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Billy Porter

Actor Billy Porter was born on September 21, 1969 in Pittsburgh, Pennsylvania, and raised by his mother, Cloerinda Ford. Porter attended Taylor Allderdice High School in Pittsburgh, as well as the Pittsburgh School for the Creative and Performing Arts, where he studied acting, music, and dance. He later attended Carnegie Mellon University’s School of Drama in Pittsburgh, graduating in 1991.

In 1991, Porter was cast in the ensemble of Miss Saigon, which won three Tony Awards and became one of the longest-running shows in Broadway history. Throughout the 1990s, he continued to appear in Broadway musicals, including Five Guys Named Moe, Smokey Joe’s Café, and the 1994 revival of Grease, in which he played Teen Angel. Porter pursued a career in the music industry, winning the 1992 season of the talent competition Star Search and releasing a self-titled R&B album in 1997 with A&M Records. Starting in 2000, he took a hiatus from acting on Broadway to direct productions like the music revue Being Alive at the Suzanne Roberts Theatre in Philadelphia, Pennsylvania, the Los Angeles staging of Once on This Island, and a revival of George C. Wolfe’s play, The Colored Museum. Porter wrote the solo performance piece Ghetto Superstar, which he debuted in 2005 at New York City’s Public Theatre. Porter went on to appear in the Pittsburgh premiere of Suzan-Lori Parks’ Topdog/Underdog, as well as in the off-Broadway revival of Angels in America at the Signature Theatre in New York City in 2010, where he played Belize.

In 2013, Porter returned to Broadway as Lola in the musical Kinky Boots, winning the 2013 Tony Award for Best Actor in a Musical, the Drama Desk Award for Outstanding Actor in a Musical, and the 2014 Grammy Award for Best Musical Theater Album for his performance. In the years following, Porter wrote the semi-autobiographical play While I Yet Live, which premiered at Primary Stages in New York City in 2014, and played Aubrey Lyles in the 2016 Broadway musical Shuffle Along, or the Making of the Musical Sensation of 1921 and All That Followed. In 2018, Porter became a series regular in the television show Pose, and appeared on multiple episodes of American Horror Story: Apocalypse. He was a supporter and fundraiser for the Ali Forney Center, a community center for homeless LGBT youth in New York City.

Billy Porter was interviewed by The HistoryMakers on October 7, 2016.

Accession Number

A2016.052

Sex

Male

Interview Date

10/7/2016

Last Name

Porter

Maker Category
Occupation
Schools

Reizenstein Middle School

Taylor Allderdice High School

Carnegie Mellon University

University of California, Los Angeles

First Name

Billy

Birth City, State, Country

Pittsburgh

HM ID

POR04

Favorite Season

Spring and Fall

State

Pennsylvania

Favorite Vacation Destination

Beach

Favorite Quote

To Thine Own Self Be True.

Bio Photo
Speakers Bureau Region State

New York

Birth Date

9/21/1969

Birth Place Term
Speakers Bureau Region City

New York

Country

United States

Favorite Food

Fried Chicken, Collard Greens

Short Description

Actor Billy Porter (1969- ) won the 2013 Tony Award for Best Performance by a Leading Actor in a Musical for his role as Lola in Kinky Boots. He also wrote the solo piece Ghetto Superstar and the semi-autobiographical play While I Yet Live.

Employment

Broadway

A&M Records

Film

Off-Broadway

Reprise Theature Company

The Huntington Theatre Company

Favorite Color

Purple

Timing Pairs
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DAStories

Tape: 1 Story: 1 - Slating of Billy Porter's interview

Tape: 1 Story: 2 - Billy Porter lists his favorites

Tape: 1 Story: 3 - Billy Porter describes his mother's family background, pt. 1

Tape: 1 Story: 4 - Billy Porter talks about his parents' marriage

Tape: 1 Story: 5 - Billy Porter talks about his mother's second marriage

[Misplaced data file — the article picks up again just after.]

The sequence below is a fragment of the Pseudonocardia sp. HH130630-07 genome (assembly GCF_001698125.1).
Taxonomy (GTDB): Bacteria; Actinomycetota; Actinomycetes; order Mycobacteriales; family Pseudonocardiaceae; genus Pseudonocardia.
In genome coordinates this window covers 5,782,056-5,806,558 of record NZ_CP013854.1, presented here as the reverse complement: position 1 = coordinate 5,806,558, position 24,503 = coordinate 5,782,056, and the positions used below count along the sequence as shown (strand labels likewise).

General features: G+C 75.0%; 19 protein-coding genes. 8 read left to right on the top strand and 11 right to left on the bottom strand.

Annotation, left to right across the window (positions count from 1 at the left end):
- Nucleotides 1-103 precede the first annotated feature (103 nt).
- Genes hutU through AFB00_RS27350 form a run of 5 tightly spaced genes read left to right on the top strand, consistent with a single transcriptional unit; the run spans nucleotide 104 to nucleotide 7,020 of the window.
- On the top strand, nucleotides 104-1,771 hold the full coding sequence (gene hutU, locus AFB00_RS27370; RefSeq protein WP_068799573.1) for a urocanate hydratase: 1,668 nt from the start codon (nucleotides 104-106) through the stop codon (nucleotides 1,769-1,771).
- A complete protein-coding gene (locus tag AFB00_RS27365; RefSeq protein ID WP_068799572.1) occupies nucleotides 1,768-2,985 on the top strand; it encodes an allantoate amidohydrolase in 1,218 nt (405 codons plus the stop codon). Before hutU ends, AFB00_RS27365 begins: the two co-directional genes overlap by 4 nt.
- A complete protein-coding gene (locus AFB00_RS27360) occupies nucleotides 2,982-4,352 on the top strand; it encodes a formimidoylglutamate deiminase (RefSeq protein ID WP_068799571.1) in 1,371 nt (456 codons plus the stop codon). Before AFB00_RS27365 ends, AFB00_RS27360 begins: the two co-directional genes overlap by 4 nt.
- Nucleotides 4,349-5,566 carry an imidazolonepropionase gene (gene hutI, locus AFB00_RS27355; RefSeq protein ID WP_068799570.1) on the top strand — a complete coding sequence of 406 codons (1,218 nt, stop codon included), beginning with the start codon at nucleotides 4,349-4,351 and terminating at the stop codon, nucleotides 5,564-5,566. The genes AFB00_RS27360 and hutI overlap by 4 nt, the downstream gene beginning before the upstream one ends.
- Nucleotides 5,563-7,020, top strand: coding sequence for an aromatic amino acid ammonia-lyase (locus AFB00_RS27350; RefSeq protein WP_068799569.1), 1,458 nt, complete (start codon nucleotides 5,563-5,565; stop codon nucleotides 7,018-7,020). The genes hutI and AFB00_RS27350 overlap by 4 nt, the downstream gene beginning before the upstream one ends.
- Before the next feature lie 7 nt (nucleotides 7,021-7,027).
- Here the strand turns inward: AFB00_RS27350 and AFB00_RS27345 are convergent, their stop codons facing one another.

Tape: 1 Story: 6 - Billy Porter describes his mother's family background, pt. 2

Tape: 1 Story: 7 - Billy Porter describes his father's family background

Tape: 1 Story: 8 - Billy Porter describes his earliest childhood memories

Tape: 2 Story: 1 - Billy Porter describes his early personality

Tape: 2 Story: 2 - Billy Porter describes the sights, sounds and smells of his childhood

Tape: 2 Story: 3 - Billy Porter remembers Florence Reizenstein Middle School in Pittsburgh, Pennsylvania

Tape: 2 Story: 4 - Billy Porter describes his early interest in musical theater

Tape: 2 Story: 5 - Billy Porter remembers the influence of 'Dreamgirls'

Tape: 2 Story: 6 - Billy Porter describes his early experiences of religion

Tape: 2 Story: 7 - Billy Porter remembers the start of the HIV/AIDS epidemic

Tape: 2 Story: 8 - Billy Porter remembers telling his mother about his stepfather's abuse

Tape: 2 Story: 9 - Billy Porter describes his daily routine during high school

Tape: 3 Story: 1 - Billy Porter talks about the effects of his childhood sexual abuse, pt. 1

Tape: 3 Story: 2 - Billy Porter talks about the effects of his childhood sexual abuse, pt. 2

Tape: 3 Story: 3 - Billy Porter recalls his confrontation with his stepfather

Tape: 3 Story: 4 - Billy Porter describes his decision to attend Carnegie Mellon University in Pittsburgh, Pennsylvania

Tape: 3 Story: 5 - Billy Porter recalls his classmates at Carnegie Mellon University

Tape: 3 Story: 6 - Billy Porter describes his experiences at Carnegie Mellon University

Tape: 3 Story: 7 - Billy Porter describes the start of his career in New York City

Tape: 4 Story: 1 - Billy Porter describes his experiences in the ensemble of 'Miss Saigon'

Tape: 4 Story: 2 - Billy Porter talks about his early work as a vocalist

Tape: 4 Story: 3 - Billy Porter remembers winning 'Star Search'

Tape: 4 Story: 4 - Billy Porter recalls his experiences as an understudy for 'Five Guys Named Moe'

Tape: 4 Story: 5 - Billy Porter remembers his casting as the Teen Angel in 'Grease'

Tape: 4 Story: 6 - Billy Porter describes the first day of rehearsals for 'Grease'

Tape: 4 Story: 7 - Billy Porter remembers seeing 'Angels in America' for the first time

Tape: 4 Story: 8 - Billy Porter talks about his first album, 'Untitled'

Tape: 5 Story: 1 - Billy Porter describes his decision to move to Los Angeles, California

Tape: 5 Story: 2 - Billy Porter talks about his career in Los Angeles, California

Tape: 5 Story: 3 - Billy Porter talks about his return to New York City and Broadway

Tape: 5 Story: 4 - Billy Porter remember auditioning for the role of Lola in 'Kinky Boots'

Tape: 5 Story: 5 - Billy Porter describes the success of 'Kinky Boots'

Tape: 5 Story: 6 - Billy Porter talks about his plans for the future

Tape: 6 Story: 1 - Billy Porter reflects upon the impact of HIV/AIDS

Tape: 6 Story: 2 - Billy Porter reflects upon his legacy

Tape: 6 Story: 3 - Billy Porter reflects upon his life